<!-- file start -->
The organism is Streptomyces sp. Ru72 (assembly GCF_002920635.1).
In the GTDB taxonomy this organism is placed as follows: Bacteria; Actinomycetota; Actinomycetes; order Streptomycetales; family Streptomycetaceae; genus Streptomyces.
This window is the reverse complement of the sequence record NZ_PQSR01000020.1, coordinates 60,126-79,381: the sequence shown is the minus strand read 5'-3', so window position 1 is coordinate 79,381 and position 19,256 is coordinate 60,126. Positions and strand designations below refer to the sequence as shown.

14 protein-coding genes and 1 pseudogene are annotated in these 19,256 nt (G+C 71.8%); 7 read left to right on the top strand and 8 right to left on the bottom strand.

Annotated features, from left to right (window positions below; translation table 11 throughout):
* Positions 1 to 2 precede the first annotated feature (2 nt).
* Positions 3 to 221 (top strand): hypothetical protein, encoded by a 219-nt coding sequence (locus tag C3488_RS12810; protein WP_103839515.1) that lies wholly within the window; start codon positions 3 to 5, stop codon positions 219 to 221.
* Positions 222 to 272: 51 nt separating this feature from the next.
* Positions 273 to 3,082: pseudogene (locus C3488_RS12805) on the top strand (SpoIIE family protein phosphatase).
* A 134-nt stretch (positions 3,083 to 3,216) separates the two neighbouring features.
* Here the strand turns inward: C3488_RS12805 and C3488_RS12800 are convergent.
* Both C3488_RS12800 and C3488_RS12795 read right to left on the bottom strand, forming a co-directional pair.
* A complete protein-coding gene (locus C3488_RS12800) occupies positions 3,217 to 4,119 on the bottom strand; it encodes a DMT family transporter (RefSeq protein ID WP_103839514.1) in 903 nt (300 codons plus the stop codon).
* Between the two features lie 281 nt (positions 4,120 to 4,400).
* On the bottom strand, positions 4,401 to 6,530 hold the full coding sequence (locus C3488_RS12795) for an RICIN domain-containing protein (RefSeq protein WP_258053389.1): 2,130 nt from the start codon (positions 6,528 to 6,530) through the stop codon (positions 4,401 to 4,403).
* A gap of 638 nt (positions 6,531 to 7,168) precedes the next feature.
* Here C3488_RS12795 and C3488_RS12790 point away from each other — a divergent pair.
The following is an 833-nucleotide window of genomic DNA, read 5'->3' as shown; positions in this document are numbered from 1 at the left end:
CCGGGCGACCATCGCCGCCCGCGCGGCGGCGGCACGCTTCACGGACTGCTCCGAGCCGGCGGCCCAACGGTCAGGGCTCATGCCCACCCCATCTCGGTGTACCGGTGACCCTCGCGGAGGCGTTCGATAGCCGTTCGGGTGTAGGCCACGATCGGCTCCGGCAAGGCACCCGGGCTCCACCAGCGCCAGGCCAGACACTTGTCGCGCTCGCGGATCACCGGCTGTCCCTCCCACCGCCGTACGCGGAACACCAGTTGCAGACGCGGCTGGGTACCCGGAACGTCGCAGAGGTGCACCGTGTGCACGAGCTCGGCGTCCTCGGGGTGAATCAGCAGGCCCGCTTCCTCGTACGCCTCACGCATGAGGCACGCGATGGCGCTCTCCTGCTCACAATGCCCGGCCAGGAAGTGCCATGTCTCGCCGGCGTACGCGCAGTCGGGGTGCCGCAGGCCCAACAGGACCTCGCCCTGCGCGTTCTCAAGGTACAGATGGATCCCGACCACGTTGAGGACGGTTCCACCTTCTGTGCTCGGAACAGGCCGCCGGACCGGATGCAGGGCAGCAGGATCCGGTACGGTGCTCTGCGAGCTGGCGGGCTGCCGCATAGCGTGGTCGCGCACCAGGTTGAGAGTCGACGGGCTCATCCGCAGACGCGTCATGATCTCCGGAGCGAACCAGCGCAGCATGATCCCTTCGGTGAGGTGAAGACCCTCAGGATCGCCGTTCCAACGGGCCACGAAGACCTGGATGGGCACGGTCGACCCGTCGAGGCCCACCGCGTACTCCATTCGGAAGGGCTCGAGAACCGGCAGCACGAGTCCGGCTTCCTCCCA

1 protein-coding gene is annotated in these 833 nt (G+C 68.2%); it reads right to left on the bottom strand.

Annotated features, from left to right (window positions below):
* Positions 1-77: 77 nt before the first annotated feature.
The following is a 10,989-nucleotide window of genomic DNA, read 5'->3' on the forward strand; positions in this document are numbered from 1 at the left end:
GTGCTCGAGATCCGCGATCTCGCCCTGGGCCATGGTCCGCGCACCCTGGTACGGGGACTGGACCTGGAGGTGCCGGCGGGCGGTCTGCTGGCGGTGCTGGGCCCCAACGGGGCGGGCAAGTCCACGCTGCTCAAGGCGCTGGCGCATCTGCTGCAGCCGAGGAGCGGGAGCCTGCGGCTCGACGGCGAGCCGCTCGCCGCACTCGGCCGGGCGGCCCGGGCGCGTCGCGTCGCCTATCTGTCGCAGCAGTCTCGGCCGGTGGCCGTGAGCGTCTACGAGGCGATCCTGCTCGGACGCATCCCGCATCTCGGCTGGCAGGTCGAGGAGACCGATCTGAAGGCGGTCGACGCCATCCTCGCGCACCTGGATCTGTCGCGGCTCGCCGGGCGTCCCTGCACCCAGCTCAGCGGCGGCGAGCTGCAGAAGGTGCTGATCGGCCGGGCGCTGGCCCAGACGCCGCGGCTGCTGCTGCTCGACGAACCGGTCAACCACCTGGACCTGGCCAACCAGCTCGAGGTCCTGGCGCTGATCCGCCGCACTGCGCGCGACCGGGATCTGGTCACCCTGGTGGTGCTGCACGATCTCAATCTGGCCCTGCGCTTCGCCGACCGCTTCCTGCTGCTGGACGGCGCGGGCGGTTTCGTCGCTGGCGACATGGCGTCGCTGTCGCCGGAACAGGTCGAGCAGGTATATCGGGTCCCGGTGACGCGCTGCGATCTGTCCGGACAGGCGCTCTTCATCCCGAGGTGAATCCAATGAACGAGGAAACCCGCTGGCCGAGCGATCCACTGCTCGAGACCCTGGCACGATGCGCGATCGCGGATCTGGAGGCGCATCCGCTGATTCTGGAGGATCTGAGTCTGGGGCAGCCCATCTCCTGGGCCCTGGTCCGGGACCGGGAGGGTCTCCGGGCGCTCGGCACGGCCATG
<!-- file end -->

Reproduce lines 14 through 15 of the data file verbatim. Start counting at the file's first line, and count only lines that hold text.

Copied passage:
* Between the two features lie 281 nt (positions 4,120 to 4,400).
* On the bottom strand, positions 4,401 to 6,530 hold the full coding sequence (locus C3488_RS12795) for an RICIN domain-containing protein (RefSeq protein WP_258053389.1): 2,130 nt from the start codon (positions 6,528 to 6,530) through the stop codon (positions 4,401 to 4,403).